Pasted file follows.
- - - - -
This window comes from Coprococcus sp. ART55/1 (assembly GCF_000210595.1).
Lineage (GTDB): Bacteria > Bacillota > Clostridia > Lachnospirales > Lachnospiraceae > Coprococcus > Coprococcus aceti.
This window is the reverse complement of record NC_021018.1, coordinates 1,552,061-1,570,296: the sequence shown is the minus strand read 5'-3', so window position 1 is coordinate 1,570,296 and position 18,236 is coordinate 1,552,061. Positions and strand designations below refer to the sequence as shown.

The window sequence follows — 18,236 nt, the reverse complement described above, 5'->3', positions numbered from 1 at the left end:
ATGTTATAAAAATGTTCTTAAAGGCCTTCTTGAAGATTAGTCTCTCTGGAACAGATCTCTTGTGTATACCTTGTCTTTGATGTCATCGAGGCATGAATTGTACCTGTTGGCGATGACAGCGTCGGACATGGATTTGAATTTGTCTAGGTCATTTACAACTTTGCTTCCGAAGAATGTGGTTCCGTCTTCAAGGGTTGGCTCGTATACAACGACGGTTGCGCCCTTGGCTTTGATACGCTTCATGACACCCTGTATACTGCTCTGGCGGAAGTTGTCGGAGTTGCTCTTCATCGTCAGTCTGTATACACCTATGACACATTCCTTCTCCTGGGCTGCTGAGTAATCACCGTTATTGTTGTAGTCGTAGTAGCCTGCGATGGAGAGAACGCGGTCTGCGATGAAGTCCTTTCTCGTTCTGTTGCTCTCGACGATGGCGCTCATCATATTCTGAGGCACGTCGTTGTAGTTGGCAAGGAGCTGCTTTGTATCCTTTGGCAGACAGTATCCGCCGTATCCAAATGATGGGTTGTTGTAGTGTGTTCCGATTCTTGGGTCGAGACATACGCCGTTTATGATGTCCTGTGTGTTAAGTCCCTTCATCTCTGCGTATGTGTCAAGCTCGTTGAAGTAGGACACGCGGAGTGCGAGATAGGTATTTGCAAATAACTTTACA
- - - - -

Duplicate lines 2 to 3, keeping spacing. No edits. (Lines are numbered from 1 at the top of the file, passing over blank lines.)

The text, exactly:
Lineage (GTDB): Bacteria > Bacillota > Clostridia > Lachnospirales > Lachnospiraceae > Coprococcus > Coprococcus aceti.
This window is the reverse complement of record NC_021018.1, coordinates 1,552,061-1,570,296: the sequence shown is the minus strand read 5'-3', so window position 1 is coordinate 1,570,296 and position 18,236 is coordinate 1,552,061. Positions and strand designations below refer to the sequence as shown.